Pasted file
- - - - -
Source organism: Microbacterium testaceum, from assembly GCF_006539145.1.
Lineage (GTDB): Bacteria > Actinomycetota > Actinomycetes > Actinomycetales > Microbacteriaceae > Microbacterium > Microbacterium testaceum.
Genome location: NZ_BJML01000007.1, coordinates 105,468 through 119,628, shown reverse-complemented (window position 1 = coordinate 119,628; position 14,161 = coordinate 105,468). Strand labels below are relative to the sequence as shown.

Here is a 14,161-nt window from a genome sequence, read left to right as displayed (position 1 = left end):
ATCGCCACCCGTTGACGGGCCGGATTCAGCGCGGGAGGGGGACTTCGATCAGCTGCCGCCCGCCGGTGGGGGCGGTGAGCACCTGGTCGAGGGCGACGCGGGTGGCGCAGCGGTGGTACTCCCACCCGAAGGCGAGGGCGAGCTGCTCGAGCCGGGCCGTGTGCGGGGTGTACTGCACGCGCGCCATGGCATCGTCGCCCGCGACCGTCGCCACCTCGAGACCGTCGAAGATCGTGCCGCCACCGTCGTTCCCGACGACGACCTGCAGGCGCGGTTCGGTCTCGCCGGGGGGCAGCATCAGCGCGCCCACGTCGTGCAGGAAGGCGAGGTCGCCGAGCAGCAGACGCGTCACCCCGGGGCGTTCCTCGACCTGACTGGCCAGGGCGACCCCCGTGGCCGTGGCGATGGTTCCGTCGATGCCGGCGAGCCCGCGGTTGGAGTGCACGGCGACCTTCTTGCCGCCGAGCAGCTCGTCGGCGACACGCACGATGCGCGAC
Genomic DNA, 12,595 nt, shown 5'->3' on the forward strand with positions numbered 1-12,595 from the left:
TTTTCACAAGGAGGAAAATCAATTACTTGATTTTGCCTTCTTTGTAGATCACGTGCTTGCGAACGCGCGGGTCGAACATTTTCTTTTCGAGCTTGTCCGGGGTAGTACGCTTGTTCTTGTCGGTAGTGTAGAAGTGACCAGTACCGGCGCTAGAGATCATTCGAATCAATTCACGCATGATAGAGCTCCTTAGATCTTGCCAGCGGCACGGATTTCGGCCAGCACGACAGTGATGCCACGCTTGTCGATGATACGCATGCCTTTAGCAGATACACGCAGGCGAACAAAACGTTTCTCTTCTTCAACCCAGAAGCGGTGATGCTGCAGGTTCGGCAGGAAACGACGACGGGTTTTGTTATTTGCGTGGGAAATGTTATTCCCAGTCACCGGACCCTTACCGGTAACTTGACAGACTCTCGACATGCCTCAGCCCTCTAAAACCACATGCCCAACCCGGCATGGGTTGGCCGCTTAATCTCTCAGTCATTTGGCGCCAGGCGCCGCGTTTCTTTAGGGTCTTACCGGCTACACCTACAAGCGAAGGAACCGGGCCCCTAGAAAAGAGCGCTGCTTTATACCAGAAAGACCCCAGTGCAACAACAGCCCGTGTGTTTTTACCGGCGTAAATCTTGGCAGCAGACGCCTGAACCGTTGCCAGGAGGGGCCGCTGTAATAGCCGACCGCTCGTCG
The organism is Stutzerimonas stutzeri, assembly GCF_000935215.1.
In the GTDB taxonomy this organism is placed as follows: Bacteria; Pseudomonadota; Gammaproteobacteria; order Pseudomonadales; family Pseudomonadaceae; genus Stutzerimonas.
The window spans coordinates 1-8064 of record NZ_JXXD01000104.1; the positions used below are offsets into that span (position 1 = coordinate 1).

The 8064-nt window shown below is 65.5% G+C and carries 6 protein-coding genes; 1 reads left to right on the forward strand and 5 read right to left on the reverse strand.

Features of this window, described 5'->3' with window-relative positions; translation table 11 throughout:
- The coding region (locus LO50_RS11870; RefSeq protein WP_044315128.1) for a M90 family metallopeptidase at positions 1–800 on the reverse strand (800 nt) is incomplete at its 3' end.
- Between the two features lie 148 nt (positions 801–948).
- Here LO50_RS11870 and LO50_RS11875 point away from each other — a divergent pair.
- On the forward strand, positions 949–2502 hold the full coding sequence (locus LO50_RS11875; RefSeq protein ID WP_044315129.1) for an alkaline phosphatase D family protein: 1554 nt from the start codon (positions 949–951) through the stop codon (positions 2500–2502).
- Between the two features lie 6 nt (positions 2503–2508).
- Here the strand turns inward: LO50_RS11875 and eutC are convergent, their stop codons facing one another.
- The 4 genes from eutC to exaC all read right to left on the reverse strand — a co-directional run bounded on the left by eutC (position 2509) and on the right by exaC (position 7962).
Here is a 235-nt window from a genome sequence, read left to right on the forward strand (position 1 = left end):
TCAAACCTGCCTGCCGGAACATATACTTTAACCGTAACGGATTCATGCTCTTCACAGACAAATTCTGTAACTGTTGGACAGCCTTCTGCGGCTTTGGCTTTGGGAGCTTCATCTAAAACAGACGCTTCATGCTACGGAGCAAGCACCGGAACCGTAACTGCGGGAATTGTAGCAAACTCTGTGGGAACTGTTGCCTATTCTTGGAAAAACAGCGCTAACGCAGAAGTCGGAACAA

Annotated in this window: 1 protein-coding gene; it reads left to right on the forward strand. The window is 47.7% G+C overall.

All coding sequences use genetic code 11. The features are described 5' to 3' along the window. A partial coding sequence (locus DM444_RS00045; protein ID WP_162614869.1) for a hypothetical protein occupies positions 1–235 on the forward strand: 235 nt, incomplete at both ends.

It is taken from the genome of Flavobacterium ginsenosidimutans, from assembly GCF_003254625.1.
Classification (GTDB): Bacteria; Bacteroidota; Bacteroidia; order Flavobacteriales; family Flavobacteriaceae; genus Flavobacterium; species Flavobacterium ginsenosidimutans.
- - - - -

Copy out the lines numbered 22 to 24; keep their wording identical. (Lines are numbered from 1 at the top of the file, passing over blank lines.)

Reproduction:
Annotated in this window: 1 protein-coding gene; it reads left to right on the forward strand. The window is 47.7% G+C overall.

All coding sequences use genetic code 11. The features are described 5' to 3' along the window. A partial coding sequence (locus DM444_RS00045; protein ID WP_162614869.1) for a hypothetical protein occupies positions 1–235 on the forward strand: 235 nt, incomplete at both ends.

It is taken from the genome of Flavobacterium ginsenosidimutans, from assembly GCF_003254625.1.